As with basses, there are keyboard amplifiers available for those that want them, but they aren’t commonly used in house of worship applications. However, the keyboards themselves are a vital part of the backline for many worship teams. When selecting a keyboard, it’s important to find a versatile solution that works with a variety of digital styles. Modern keyboard workstations include a broad range of sounds, samplers, effects, sequencers and more to give variety to your music. Houses of worship looking for keyboards should consider mid-range options like the Roland FA Series and the Yamaha MODX+ series, or high-end options like the Roland Fantom and KORG NAUTILUS. All these options offer excellent sound quality and enough hands-on knobs and sliders to manipulate the sound to get the perfect effect.

Korg NAUTILUS 73-Key Music Workstation

Pictured: KORG NAUTILUS 73-Key Synthesizer Workstation

The type of keyboard you need depends not only on your style of music, but also whether you want a digital replacement for a piano, an organ replacement, a digital synthesizer, or a combination of the three. Many modern keyboards have realistic piano sounds that make excellent all-in-one solutions. However, those looking for a dedicated keyboard that will be used predominantly as a piano will want to consider options like the Korg SV-2, which offers a broad range of piano sounds as well as weighted keys that replicate the key feel of an acoustic piano rather than the springier feel of other keyboard keys. For organists looking for a digital alternative, some keyboards, such as the Nord Electro Series offer a broad range of realistic organ modeling with adjustable drawbar settings.

In addition to selecting the style of keyboard you want, you’ll also want to look at the number of keys the keyboard has. Some keyboards have a full 88 keys, which is sometimes preferred by traditional pianists, while a keyboardist is often fine with smaller key counts. Again, the best option will depend on your specific application, and the experts at Guitar Center Professional are available to help you find what’s right for you.

Other Stage Gear

To round out your backline, you’ll need several other items to make your service a success. Items like microphones, stands and cables are necessary for vocalists and instrumentalists, and extra DI boxes are important for instruments such as acoustic guitars and keyboards. These items seem small, but they are a vital part of a good stage layout and are easily overlooked.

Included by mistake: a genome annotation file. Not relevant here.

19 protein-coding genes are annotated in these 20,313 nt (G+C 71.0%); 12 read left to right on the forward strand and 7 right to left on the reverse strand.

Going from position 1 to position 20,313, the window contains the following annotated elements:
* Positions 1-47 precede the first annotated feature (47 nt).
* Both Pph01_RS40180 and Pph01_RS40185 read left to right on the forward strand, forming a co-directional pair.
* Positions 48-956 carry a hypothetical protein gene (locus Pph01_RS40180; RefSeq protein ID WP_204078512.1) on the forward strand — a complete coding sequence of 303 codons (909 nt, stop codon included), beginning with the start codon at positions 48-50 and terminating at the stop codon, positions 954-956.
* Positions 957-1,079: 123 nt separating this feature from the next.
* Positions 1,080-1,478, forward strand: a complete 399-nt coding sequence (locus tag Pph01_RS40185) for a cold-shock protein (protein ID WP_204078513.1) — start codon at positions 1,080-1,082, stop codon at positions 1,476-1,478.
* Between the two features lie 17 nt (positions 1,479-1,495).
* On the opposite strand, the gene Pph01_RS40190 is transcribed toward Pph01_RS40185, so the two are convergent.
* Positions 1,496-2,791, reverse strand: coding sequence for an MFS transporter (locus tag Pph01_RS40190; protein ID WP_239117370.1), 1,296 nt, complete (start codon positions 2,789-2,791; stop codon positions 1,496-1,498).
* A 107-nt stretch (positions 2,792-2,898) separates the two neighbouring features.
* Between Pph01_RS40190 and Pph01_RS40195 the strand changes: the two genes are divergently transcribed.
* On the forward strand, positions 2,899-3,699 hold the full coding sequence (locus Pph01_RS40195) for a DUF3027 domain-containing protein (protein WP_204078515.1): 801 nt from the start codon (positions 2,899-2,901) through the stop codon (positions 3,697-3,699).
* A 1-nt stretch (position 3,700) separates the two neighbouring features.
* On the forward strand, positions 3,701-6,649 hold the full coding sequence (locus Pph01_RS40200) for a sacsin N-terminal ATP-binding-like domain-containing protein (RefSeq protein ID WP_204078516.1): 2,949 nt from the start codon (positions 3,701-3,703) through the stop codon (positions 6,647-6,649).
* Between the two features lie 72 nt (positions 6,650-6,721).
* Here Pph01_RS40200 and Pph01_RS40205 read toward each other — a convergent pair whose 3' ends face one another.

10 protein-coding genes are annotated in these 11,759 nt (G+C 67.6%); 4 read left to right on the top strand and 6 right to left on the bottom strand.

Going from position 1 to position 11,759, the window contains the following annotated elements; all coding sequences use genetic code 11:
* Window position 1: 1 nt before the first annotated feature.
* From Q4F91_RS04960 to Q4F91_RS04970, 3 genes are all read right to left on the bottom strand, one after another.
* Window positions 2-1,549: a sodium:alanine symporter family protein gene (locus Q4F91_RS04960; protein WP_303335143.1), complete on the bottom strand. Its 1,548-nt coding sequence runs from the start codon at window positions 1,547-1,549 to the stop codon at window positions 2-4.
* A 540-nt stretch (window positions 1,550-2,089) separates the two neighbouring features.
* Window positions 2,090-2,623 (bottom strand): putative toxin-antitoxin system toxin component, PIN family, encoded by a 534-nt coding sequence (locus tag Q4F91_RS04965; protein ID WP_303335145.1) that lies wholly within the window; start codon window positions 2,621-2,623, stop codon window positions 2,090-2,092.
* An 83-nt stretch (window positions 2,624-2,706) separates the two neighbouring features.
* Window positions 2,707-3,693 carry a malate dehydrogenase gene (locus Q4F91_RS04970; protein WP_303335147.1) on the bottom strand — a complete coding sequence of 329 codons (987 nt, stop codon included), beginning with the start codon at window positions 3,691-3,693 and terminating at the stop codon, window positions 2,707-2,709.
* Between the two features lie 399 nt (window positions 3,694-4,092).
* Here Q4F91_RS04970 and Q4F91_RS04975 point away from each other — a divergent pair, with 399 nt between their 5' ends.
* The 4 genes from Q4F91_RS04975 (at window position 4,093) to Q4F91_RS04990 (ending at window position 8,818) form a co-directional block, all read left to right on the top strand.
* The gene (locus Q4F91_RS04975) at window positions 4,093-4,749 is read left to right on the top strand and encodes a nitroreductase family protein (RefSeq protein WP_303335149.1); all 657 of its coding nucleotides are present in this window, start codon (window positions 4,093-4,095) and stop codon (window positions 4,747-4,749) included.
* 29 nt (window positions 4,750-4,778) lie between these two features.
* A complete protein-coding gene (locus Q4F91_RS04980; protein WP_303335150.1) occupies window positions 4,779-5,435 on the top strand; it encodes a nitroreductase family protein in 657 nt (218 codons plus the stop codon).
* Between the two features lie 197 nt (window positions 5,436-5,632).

One element that’s often forgotten is power on stage. It’s important that your stage includes plenty of power, with enough circuits to accommodate all the different electronic equipment on stage. While it might seem a simple matter to daisy chain powerstrips together, this can easily overload circuits, as well as damage your instruments and other electronics. It’s also a good idea to include power conditioners as part of your design. In addition to protecting from surges, it also provides clean power that can eliminate hums and other noise caused from “dirty” power lines

Finally, don’t forget to include plenty of monitoring on stage. This can certainly be floor monitors, which direct sound toward musicians and away from the audience, and are sometimes included as part of the PA system design. Alternatively, you can add personal mixers or other in-ear monitors (IEMs), allowing each member of the worship team to have their own customized monitor mix.

As you can see, there are a lot of different elements that go into a good backline for a house of worship. From selecting between electronic and acoustic drums to finding the right guitar and bass amps to keyboards, DI boxes and more, there are a lot of decisions that can affect the impact of a service. To help navigate these decisions, the experts at Guitar Center Professional are always available to assist you in selecting the right backline equipment for your house of worship application.